The first celebrity I ever photographed was Rider Strong, from Boy Meets World. I had mostly worked with children at that point in my career. As I adjusted him in a pose, I got a little maternal and called him “sweetie”. He was very nice about it and I accidentally did it two more times, much to my utter embarrassment and his amusement.
Any challenges you have had to overcome to be where you are today?
I’ve had a difficult time overcoming shooting anxiety. For most people, it improves over time. For me, it was still a major struggle until recently. While it’s still an issue, it’s improved since I’ve retooled my business. I used to live in fear of disappointing clients and as a result, I over-analyzed everything. In the past year, I’ve worked to really define who I am and I only take on clients who want to experiment with me and have faith in how I will interpret their session. It’s been a joy and a relief to work with clients who want to collaborate, with the mutual goal of experimenting to create beautiful and interesting images.
Favorite time of day to shoot is?
The hour before sunset.
If you had to stop taking photos right now, what would you do instead?
I think I would love to write fiction. I think about stories all the time, but I am afraid I lack the talent and attention span for it.
Have you attended college or had any formal education in Photography?
I went to college at the University of Kansas in Lawrence and graduated with a BFA in Painting. I also took many Graphic Design and Illustration classes. I took two photography courses to fulfill requirements for my major, but that was in the days of film. I was never a person who was good with things that involved tricky steps in the dark with smelly chemicals. I must admit, traditional film processing was just not my thing. It is kind of funny to recall that even back then, I was thinking about trying to be experimental in my work. For one assignment I coated myself in baby powder (for texture, naturally) and then created multiple exposures of me acting creepy. Good times.
What do you do to get your clients to relax with you?
I’m a pretty approachable person. People talk to me in the market all the time. My Facebook fans call me “Jess”. It helps a lot that I’m a pretty laid back girl and I’m always cracking jokes, usually at my own expense. That said, most of the really good shots happen at the end of the session when I’ve done the “expected” poses and people are feeling bored and we’ve already gotten their outfits dirty. There is a shift in the air and it’s like both I and my clients just start to let our hair down and have fun and experiment. The last 20 minutes in a photography session are inevitably the best. I shoot until the sun goes down.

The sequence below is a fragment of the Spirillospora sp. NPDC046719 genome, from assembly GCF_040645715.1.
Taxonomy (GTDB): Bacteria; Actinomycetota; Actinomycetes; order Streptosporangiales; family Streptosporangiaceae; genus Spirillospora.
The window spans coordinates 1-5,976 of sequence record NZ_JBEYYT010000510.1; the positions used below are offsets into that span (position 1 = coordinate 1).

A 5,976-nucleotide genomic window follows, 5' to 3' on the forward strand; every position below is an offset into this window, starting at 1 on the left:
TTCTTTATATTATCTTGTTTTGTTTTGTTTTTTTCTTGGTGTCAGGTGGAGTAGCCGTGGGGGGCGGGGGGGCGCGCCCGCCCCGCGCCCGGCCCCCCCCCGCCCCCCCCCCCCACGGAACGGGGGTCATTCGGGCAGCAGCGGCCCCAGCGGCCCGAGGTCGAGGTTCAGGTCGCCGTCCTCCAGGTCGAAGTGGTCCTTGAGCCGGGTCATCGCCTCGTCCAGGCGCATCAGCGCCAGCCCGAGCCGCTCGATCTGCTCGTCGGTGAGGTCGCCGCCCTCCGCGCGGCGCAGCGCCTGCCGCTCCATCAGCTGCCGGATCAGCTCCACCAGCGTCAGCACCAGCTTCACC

What are your photography related goals for 2012?
Well, it’s pretty exciting because I’m actually seeing many of my important goals start to fall into place for this year. My business and clients are changing in a way that reflects where I am trying to take my photography. Over the past two years, my client base has evolved. I’m increasingly working with really artistic individuals who want to collaborate to create unorthodox portraits. I am also doing more entertainment-related shoots for TV and film projects. I recently got an agent for book covers, and also just made some arrangements for selling my work in galleries and in print. I find it intensely fulfilling to work on a wide variety of projects that allow me to really follow my own creative vision with essentially no restrictions. It’s turned a great job into a dream job.
How do you push yourself to keep growing and learning? Any Big Aha!
I’ve had a series of big a-ha moments this year.
1) Being OK with being myself. It used to perplex me why some photos received like 10,000 likes on FB. I felt like a loser if I didn’t get 10,000 likes on my pictures. I figured it was because I have a bit darker, edgier aesthetic and so I tried to make my work feel brighter and happier. Then, one day I put up a picture by Eugene Smith, “Tomoko Uemura in Her Bath”. It received about 40 likes and maybe about 4 comments. Not to in anyway compare my work with Eugene Smith, who is a photography idol of mine, but in that moment I decided that while “likes” are very nice, they also essentially worthless in determining the true value of your work. I decided that worrying about people’s reaction was not a very sincere way to be an artist and it was very freeing realization. When I was too focused on what I perceived others would like, I wasn’t paying enough attention to what * I* liked.